Partly this is due to the fact that iBooks textbooks are a product of iBooks Author, itself essentially the love child of of iWork’s Pages and Keynote. Absent, so far, are any programming tools, even simple ones, that can allow any form of data-storing scripting, which is a shame, since programs such as FileMaker Pro, SuperCard, even HyperCard (of sainted memory) allow solutions to be created that allow a degree of decision-based scripting. Had Apple incorporated such elements into iBooks Author, a whole new level of interactivity and personalised learning could have been generated: “Steve, I see you’re spending a lot of time on simple harmonic motion, but you’re not doing very well on the end-of-topic quiz. Would you like some extra help with this topic?” But while the student can interact with the content, the content remains unable to interact with the student, and this seems to be an opportunity badly missed; I can only hope that scripting will feature strongly in a future version of iBooks Author.

As it stands, iBooks textbooks offers very little that hasn’t been on offer for nearly twenty years. Far from reinventing the textbook, Apple have simply taken an existing concept and applied it to a new medium, with, it appears, relatively little in the way of points of difference due to the particular nature of the iPad platform. And so, instead of static text and static images on a page, we are now presented with static text and some moving images on a page. This is a small step forward in terms of paper textbooks, but, in terms of the state of the art with regard to multimedia presentation, it is, absent scripting, possibly even a retrograde step.

In terms of the pedagogy, too, advances are lacking. Beginning with Gardner’s work on multiple intelligences back in the 1980s, educational theory has emphasised learning modalities; it is impossible to escape a teacher-training programme in, at the very least, the United States or New Zealand, without having the concept of visual, auditory, kinesthetic, and tactile learners pounded deep into one’s brain; it is equally impossible to survive a lesson observation without some questioning of how much a teacher has addressed all of his students’ learning styles.

Textbooks, of course, by their very nature are limited to the visual modality; that is an inescapable constraint of paper. But this constraint, by and large, remains intact in an iBooks textbook, even though the technology no longer imposes it. The essence of an iBooks textbook is written text — everything else is an adjunct to that written text. Indeed, even though text-to-speech conversion is a global function of iOS 5, enabled through the General pane of the Settings app, there appears to be no easy way to use it in an iBooks textbook — this is as wasted an opportunity as exists in iBooks 2.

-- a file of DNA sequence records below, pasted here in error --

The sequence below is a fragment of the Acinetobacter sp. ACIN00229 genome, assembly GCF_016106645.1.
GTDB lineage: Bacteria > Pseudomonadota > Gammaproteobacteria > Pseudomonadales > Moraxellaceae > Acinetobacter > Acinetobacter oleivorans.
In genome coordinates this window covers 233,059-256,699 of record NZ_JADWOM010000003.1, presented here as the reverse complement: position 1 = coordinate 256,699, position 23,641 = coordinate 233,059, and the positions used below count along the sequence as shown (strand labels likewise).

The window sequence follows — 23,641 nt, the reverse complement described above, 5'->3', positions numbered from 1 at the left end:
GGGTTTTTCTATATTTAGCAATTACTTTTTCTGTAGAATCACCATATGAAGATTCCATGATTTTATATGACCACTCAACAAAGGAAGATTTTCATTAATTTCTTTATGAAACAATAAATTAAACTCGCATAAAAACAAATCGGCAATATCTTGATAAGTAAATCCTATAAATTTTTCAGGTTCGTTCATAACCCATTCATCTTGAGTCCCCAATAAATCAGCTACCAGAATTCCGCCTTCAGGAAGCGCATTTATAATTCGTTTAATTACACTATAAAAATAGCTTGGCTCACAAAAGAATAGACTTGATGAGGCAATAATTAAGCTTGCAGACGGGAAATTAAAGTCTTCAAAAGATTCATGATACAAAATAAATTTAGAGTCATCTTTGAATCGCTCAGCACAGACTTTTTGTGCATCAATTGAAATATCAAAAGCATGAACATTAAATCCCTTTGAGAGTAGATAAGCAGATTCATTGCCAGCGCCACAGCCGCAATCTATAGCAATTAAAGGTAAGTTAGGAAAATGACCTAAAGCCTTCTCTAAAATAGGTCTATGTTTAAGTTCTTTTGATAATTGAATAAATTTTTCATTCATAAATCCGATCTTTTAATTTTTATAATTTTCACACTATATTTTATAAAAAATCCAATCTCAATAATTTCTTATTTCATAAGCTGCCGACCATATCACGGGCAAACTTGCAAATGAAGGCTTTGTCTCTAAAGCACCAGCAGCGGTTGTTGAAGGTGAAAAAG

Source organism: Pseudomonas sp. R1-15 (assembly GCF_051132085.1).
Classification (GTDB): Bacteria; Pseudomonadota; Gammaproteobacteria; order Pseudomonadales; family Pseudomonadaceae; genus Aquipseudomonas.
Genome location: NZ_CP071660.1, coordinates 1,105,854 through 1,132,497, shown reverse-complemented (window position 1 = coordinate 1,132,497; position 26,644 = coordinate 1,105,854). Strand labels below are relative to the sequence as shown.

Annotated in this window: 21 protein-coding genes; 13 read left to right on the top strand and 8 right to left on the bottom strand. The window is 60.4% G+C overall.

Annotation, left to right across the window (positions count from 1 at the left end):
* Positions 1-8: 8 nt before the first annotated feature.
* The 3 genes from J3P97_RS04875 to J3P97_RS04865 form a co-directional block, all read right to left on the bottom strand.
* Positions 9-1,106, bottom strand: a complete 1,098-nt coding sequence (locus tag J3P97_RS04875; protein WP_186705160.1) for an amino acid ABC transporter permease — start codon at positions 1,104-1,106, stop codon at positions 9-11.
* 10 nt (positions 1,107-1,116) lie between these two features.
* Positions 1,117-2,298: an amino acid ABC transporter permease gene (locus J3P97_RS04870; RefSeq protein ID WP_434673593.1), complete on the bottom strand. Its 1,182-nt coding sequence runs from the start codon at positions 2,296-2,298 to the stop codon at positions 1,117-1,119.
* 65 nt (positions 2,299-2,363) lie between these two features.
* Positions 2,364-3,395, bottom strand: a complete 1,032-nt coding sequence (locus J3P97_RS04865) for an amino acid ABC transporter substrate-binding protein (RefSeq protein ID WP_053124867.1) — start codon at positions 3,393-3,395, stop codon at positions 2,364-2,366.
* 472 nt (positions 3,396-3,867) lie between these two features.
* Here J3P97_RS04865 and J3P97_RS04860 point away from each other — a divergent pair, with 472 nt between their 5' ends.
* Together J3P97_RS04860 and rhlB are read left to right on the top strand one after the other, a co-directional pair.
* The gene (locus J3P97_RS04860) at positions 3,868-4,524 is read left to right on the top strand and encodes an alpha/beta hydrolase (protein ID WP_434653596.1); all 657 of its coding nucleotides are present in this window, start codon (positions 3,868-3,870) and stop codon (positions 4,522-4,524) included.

Being a physics teacher, I naturally downloaded a sample of McGraw Hill’s physics textbook, and played with the chapters on waves and vibration. This has never been the easiest topic in the world to teach in the classroom; springs, ropes and waveform generators can be rather temperamental, and while on a good day a standing waves can be fun, I’ve yet to see a teacher actually manage a third harmonic in a rope on demand. This is where the potential of iBooks 2 is teased to teachers, but even then not entirely brilliantly implemented, and this is a function of the file-size limitation set by Apple.

iBooks textbooks, we have been told, can be up to 2 GB in size if they are to be distributed through the iBookstore. This is reasonable — Apple is hoping to sell a lot of these books, of course, and so they need to make sure that their datacentres, already serving up iTunes, iCloud, and two App Stores, don’t suddenly start laboring under 15 GB behemoths. (This limitation, though, appears not to apply, for example, to the 2.77 GB of biology currently on offer from Pearson.)

I would like to see every photograph in my physics textbook link to a video of a dynamic experiment. But while videos of projectiles, and animations of graphs of their motion, would be a valuable enhancement to a textbook, their creation will inevitably increase production costs for the book, and slow down the editorial cycle somewhat. I already use YouTube to demonstrate things I can’t readily demonstrate in the classroom, such as the brick-on-a-rope-not-hitting-your-face illustration of conservation of energy, but I spend a lot of time doing quality control on YouTube videos; having a ready-made bundle of content on an iPad would be enormously beneficial. Similarly, trying to draw, on a flat, two-dimensional whiteboard, a diagram of the three-dimensional vectors of Maxwell’s Laws is guaranteed to give headaches — so much easier simply to call up the relevant page on an iPad. But the more content you include in your book, the bigger the file will be, and the longer it will take to download.